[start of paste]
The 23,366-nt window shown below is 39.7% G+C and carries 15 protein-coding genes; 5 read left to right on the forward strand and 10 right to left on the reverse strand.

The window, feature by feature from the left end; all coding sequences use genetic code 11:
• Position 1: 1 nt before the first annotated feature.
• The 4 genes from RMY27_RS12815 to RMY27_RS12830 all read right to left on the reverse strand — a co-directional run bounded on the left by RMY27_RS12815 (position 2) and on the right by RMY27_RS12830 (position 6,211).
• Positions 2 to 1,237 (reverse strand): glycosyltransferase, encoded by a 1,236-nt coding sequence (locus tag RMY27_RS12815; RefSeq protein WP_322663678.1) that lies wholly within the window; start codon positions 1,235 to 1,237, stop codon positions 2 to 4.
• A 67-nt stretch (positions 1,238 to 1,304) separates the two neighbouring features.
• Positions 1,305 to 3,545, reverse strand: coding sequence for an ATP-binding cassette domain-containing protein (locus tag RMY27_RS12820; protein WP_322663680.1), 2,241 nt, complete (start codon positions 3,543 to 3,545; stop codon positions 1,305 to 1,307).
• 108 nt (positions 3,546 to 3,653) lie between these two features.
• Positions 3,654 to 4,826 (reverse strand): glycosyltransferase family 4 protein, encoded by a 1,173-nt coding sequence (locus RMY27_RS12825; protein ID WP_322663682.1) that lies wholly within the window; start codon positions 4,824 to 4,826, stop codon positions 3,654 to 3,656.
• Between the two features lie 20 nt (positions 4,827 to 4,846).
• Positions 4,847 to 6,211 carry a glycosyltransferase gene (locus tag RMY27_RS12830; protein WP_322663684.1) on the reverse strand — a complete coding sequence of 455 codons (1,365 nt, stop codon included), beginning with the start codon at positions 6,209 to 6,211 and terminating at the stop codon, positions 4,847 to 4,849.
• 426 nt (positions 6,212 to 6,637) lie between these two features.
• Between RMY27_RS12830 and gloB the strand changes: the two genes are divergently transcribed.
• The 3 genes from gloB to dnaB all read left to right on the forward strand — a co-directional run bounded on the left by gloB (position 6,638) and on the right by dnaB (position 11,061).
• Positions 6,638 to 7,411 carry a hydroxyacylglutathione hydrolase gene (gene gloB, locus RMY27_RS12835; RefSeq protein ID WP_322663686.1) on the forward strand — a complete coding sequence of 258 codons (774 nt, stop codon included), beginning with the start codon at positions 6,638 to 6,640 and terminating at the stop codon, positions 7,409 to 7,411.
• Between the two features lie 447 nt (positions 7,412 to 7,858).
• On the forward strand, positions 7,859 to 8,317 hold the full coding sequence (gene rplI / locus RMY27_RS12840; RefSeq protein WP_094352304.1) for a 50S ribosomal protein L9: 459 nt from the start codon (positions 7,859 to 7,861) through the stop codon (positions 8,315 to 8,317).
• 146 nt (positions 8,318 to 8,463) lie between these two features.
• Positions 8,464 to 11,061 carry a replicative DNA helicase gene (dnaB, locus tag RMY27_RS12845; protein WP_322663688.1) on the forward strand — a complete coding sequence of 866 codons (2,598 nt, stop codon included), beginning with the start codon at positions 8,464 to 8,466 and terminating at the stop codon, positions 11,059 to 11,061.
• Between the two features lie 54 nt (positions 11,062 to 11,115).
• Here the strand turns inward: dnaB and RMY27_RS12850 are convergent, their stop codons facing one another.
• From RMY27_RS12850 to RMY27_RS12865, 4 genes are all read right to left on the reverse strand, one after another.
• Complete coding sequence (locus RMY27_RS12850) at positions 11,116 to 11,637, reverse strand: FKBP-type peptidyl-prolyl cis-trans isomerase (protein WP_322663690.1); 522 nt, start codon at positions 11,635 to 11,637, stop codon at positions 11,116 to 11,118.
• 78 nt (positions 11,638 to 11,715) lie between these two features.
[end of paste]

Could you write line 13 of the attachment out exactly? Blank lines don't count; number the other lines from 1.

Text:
• Between RMY27_RS12830 and gloB the strand changes: the two genes are divergently transcribed.